“Now in the Anspacher Theater, Robert’s “chosen” family has found a suitable new home. Never has this space felt more intimate and inviting. James J. Fenton’s rough-hewed set design deftly disguises one of the thick columns, which can be problematic, as a tree trimmed in Joseph Cornell-style boxes full of bric-a-brac. Shadows of a picket fence ring the floor of the stage.” NEW YORK TIMES, by Charles Isherwood,
"..the stunning set and lighting design. James J. Fenton’s set, a pure expressionist fantasy of a wooded retreat deep in the woods, is protected by a Tree of Life, a soaring wooden structure made of multiple shadow boxes containing artifacts precious to someone and miniature scenes of (one assumes) happy moments in the life of the house. Ed McCarthy’s romantic lighting casts a soft blue glaze over the swing on the porch and the canopy of trees overhead." VARIETY, by Marilyn Stasio
“There’s much to admire here: the fabulous, five-person band, James J. Fenton’s evocative set and Thomas Caruso’s sensitive direction of his committed cast. Southern Comfort is different, beautiful and lovable, just like its heroes.”
TIME OUT NEW YORK
“Designer James J. Fenton’s homespun unit set depicts the backyard of Robert’s rural home and features a towering tree with branches that display a large collection of shadow boxes representing memories of happy times.” BROADWAY WORLD, by Michael Dale
"..there’s still so much beauty here. The twangy folk-bluegrass songs are played with gusto by five musicians, most of whom take on small roles. James J. Fenton’s set, especially its tree festooned with memorabilia, invites you into this intimate community." TIME OUT NEW YORK, by Raven Snook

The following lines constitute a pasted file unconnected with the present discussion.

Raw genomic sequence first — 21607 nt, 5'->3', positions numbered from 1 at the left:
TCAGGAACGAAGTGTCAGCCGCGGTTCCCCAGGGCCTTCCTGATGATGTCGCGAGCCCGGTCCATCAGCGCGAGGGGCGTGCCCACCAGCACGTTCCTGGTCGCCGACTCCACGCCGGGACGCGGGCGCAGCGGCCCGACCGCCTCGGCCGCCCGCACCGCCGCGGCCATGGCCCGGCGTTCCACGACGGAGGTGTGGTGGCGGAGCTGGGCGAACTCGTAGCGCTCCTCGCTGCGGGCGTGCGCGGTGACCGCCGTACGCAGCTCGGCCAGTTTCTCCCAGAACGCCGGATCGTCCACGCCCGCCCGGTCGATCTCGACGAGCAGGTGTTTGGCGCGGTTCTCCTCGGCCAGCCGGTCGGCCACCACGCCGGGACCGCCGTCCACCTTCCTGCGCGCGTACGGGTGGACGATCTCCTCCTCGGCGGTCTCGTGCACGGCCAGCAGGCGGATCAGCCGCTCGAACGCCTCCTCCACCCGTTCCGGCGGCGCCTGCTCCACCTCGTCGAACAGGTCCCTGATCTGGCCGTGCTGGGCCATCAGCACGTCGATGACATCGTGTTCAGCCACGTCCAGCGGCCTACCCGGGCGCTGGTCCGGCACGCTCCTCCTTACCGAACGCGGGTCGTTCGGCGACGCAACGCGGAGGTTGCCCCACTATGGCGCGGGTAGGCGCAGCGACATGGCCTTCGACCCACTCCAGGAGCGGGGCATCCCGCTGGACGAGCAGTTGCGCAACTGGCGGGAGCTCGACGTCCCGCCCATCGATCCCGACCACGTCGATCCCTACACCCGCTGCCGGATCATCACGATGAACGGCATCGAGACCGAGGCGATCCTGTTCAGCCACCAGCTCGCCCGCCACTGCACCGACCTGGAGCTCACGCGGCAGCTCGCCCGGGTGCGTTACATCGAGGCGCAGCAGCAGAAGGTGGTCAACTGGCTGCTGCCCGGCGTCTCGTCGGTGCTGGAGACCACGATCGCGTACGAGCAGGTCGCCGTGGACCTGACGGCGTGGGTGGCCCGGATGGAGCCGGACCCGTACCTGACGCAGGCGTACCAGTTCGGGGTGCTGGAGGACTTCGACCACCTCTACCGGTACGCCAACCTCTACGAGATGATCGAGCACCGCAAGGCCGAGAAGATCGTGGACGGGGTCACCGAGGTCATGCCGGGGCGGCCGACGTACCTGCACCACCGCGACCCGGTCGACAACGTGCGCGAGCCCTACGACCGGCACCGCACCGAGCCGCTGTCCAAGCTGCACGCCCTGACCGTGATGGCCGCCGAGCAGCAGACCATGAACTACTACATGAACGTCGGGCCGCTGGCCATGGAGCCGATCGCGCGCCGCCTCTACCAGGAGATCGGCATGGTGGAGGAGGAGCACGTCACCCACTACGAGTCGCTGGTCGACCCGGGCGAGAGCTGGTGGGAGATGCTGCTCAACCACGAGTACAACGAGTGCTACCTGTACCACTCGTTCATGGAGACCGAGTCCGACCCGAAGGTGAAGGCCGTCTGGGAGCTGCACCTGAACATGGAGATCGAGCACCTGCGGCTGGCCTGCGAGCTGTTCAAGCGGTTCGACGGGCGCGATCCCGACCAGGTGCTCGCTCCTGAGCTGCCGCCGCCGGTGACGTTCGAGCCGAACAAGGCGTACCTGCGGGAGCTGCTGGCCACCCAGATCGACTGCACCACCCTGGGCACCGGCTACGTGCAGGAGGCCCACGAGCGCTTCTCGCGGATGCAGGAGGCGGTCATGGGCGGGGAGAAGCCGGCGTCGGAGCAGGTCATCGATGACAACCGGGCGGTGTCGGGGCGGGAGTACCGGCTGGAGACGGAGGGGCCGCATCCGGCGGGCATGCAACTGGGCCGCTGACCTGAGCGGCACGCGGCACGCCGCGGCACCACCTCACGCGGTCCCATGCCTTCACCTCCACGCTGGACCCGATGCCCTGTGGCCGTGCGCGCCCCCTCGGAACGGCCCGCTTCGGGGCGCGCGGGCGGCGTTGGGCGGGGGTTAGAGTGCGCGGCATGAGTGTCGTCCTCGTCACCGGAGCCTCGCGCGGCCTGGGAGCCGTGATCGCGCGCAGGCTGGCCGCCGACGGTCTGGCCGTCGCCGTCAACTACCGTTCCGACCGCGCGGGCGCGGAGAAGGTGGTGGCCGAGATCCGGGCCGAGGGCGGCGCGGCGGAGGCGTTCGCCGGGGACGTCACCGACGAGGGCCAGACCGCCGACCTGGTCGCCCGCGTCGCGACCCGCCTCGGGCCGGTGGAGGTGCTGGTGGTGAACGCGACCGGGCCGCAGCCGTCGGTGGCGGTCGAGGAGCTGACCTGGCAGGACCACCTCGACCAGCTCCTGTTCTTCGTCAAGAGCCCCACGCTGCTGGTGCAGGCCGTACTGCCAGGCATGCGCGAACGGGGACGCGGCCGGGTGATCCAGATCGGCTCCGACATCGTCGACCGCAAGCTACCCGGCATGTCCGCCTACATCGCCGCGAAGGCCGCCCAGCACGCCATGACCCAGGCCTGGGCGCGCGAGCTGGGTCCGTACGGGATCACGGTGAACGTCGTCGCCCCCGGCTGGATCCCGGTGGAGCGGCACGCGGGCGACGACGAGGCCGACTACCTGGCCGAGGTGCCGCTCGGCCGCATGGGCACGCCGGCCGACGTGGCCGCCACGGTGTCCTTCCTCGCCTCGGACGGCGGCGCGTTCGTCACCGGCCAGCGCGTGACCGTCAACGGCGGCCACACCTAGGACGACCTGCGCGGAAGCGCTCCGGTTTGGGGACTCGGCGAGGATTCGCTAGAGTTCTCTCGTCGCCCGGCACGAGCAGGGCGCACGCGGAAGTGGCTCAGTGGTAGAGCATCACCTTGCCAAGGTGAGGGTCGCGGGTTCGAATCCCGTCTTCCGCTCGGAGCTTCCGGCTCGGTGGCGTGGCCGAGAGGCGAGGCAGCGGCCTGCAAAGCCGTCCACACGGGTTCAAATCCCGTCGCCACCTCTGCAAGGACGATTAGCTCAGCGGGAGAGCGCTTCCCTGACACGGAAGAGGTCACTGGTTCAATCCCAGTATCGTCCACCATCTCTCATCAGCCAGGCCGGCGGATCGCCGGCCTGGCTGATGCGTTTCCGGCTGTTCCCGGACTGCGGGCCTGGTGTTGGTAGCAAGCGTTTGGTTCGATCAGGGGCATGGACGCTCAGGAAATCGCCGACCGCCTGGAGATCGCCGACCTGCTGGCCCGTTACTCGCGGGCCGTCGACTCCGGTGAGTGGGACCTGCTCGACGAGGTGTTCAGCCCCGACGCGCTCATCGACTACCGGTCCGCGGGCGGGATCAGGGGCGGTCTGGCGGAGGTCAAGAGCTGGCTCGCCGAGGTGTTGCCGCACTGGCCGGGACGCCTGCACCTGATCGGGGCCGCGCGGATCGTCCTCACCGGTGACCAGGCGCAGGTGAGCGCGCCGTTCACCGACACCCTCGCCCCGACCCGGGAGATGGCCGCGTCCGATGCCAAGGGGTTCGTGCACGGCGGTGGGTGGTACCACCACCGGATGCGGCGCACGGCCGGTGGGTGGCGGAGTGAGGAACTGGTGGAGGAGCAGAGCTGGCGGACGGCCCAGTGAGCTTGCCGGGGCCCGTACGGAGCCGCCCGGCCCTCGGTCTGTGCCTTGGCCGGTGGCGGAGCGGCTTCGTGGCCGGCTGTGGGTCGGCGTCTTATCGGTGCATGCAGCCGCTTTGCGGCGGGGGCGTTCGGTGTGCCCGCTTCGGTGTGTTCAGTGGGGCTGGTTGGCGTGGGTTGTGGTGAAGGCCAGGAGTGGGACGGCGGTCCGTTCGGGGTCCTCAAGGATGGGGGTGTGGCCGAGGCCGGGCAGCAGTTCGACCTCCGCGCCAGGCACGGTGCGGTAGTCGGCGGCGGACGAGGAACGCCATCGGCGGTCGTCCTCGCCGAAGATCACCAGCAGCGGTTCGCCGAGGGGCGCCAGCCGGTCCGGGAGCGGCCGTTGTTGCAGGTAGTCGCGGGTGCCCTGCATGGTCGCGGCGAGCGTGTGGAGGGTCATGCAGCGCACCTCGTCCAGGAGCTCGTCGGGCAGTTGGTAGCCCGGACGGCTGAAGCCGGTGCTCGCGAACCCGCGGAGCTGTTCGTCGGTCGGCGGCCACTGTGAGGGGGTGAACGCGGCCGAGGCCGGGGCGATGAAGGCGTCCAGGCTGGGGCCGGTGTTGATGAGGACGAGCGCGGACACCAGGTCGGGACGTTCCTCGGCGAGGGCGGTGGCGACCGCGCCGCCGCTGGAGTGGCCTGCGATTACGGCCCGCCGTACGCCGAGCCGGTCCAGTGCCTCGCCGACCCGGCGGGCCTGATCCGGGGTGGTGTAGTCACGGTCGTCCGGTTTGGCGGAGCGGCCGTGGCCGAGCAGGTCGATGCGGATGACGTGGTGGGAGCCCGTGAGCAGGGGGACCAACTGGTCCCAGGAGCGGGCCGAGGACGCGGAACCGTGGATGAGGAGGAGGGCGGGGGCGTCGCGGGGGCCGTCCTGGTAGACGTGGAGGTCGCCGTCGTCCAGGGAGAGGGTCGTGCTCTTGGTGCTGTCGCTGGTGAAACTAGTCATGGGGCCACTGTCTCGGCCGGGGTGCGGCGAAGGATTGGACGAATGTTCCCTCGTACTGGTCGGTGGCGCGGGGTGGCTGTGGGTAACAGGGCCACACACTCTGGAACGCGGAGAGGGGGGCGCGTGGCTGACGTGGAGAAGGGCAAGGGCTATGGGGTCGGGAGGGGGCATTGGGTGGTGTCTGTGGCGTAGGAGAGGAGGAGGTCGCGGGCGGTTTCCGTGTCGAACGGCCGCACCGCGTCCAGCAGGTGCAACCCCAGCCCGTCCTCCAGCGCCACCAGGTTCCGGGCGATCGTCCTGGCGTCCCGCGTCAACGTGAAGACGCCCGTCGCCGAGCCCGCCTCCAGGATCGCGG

“The band is situated on a small front porch rendered nicely as part of James J. Fenton’s set design, with musical director Emily Otto conducting surreptitiously from within the front parlor. Fenton’s evocative design also includes a broad back deck upon which a very inviting porch swing serves as the site for several assignations, as well as a significantly-sized playing area thrust out toward the audience. There’s also a large scraggly tree located in Robert’s back yard, which plays an important role in the action.”
EXAMINER.COM by Andrew Beck
A sprawling and magnificent set enables us to travel to the back hills of ‘Bubba Land’ Georgia where Robert Eads had his Taccoa home. In SOUTHERN COMFORT we see the glory of a very different American family being constructed from what some call misfits. Meeting on Sundays, their differences are both argued and celebrated openly, honestly and courageously in the community they have created for themselves. Despite pervasive predjudice surrounding them, here is the good earth in which they have planted trees, and each other in an effort to grow and survive." BROADWAY WORLD.COM by
"Lovingly designed in beat-up timber by James J. Fenton, the rural Georgia home of Robert (Annette O’Toole) provides a welcoming environment for a family chosen, as one of the characters observes, ‘not by blood, just by circumstance.’"
THE NEW YORK TIMES by David Rooney
"…the team behind “Southern Comfort’’ has a remarkable story to tell, and they’ve found a creative way to tell it. James J. Fenton’s exceptionally detailed set conveys a sense both of camaraderie and freedom (a wooden swing on which Robert joyfully pushes Lola) and protective insularity (a lattice fence), while also evoking Robert’s past. The set extends offstage into an adjacent hallway, where the audience encounters what Fenton calls “a folk art altar,’’ assembled out of an antique door, toys, tools, and boxes, on which repose pictures of Robert when he was a girl named Barbara."
THE BOSTON GLOBE by Don Aucoin
“The story has touching elements, but the standout is James J. Fenton’s beautiful set.” THE HUFFINGTON POST, by Fern Siegel